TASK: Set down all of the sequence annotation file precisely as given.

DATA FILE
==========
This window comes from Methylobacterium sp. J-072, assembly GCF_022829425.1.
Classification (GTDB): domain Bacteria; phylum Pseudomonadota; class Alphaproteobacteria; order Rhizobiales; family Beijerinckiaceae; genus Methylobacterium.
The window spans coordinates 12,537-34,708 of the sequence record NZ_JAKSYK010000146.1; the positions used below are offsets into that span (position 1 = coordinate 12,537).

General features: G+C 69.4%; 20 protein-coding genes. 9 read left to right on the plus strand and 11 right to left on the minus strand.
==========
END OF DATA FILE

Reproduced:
This window comes from Methylobacterium sp. J-072, assembly GCF_022829425.1.
Classification (GTDB): domain Bacteria; phylum Pseudomonadota; class Alphaproteobacteria; order Rhizobiales; family Beijerinckiaceae; genus Methylobacterium.
The window spans coordinates 12,537-34,708 of the sequence record NZ_JAKSYK010000146.1; the positions used below are offsets into that span (position 1 = coordinate 12,537).

General features: G+C 69.4%; 20 protein-coding genes. 9 read left to right on the plus strand and 11 right to left on the minus strand.